Leave your bag in the refrigerator for a minimum of one hour. Overnight is best whenever possible. Every once in a while, more your bag around to ensure all parts of your venison steaks are sitting in your marinade. Once your meat is fully cooked and has been rested, coat it with your melted butter, let it sit for three to four minutes and then serve.
Pro Tips: If you have a large, fairly flat pan, place your venison steaks one at a time on the bottom. Make sure all of your venison is lying flat. Pour your marinade over your steaks ensuring they are completely covered. This will make certain your marinade has a chance to evenly work through all of your meat. Always allow your venison steaks to reach room temperature before you place them on your charcoal grill.
If you are marinating your steaks in a bowl or a plastic bag, rotate your meat every few hours to ensure the portions that are bent are marinated as well. We do not recommend cooking your venison steaks past medium or they will be much tougher to chew. It is important to remember your steaks will continue to cook for a short period of time once they have been removed from your grill.
We do not recommend using a strong deer steak seasoning. A lighter marinade will add a lot more flavor to your meat without overwhelming the flavor. Be careful not to oversalt your meat as this will also detract from the flavor.
Grilling your Venison Steaks
You will need four venison steaks cut one to one and one-half inches thick. This will be between two and three pounds. If your venison steaks are too thin, they will dry out much easier. You will be cooking your meat using high, direct heat. Your fire needs to be very hot to get the appetizing crust and grill marks on your venison steaks. This is all you need to do for most venison steaks.
If you have been lucky enough to find venison steaks two inches thick or more, you will need to finish cooking your meat on a cooler section of your grill. You can create a cooler space by clearing out the burning wood or coals under an area or leaving one burner off. Once your grates are nice and hot you need to clean them. Use a high-temperature oil such as canola cooking oil.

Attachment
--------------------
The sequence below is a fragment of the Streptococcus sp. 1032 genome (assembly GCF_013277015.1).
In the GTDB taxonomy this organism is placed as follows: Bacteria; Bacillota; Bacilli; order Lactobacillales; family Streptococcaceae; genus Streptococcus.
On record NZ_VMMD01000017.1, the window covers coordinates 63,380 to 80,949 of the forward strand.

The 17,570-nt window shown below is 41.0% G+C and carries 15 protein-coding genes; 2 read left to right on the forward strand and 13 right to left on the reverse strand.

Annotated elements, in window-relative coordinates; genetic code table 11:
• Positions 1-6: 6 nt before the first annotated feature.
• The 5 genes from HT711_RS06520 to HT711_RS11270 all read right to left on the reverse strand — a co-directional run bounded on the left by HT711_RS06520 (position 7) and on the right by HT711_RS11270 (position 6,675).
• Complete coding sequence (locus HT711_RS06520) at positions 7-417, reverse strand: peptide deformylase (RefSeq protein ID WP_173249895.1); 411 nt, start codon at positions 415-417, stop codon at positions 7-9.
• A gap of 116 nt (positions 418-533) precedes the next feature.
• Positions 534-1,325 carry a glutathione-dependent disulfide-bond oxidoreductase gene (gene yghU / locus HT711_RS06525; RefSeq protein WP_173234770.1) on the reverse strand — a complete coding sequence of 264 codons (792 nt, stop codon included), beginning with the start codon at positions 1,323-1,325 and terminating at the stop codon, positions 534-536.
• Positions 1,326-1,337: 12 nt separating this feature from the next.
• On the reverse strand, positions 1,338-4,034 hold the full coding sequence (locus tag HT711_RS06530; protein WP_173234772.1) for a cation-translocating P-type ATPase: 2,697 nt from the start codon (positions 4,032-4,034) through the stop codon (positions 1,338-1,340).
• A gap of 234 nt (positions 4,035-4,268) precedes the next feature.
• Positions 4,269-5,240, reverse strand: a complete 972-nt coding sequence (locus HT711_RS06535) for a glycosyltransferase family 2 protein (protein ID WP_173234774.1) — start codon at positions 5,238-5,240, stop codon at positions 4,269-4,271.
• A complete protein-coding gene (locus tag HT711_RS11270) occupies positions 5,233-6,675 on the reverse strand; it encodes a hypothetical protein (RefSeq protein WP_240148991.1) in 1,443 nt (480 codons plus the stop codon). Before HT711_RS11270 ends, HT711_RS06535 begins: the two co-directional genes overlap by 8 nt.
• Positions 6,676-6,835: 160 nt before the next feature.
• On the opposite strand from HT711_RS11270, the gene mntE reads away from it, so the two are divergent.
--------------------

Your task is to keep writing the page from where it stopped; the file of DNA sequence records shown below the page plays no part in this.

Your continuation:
Use a grill brush or paper towels to brush on the oil. This will help prevent your venison steaks from sticking to your grates. Pro Tip: Do not use an excessive amount of oil or you may cause a flare-up.
The internal temperature of your venison steaks is much more important than how long they have been cooking. You can cook thicker steaks for seven or eight minutes and they may still be medium-rare. You need to use a digital thermometer to check the internal temperature of your meat in the middle. This is the only way you can be sure your venison steaks are cooked the way you like them.
The internal temperature will vary according to the way you like your meat. Follow the guide below.
- Rare: Internal temperature of 120 to 125 degrees Fahrenheit
- Medium-Rare: Internal temperature of 125 to 130 degrees Fahrenheit
- Medium: Internal temperature of 130 to 140 degrees Fahrenheit
- Medium-Well: Internal temperature of 140 to 150 degrees Fahrenheit
- Well Done: Internal temperature of 150 degrees Fahrenheit or more
If you do not enjoy meat that is not medium-well or well done, marinating your venison steaks and ensuring you purchase the thickest cut possible is critical to help stop them from drying out. We recommend trying these steaks cooked medium before you cook them further. Your steaks will keep cooking even after you have taken them off of your grill.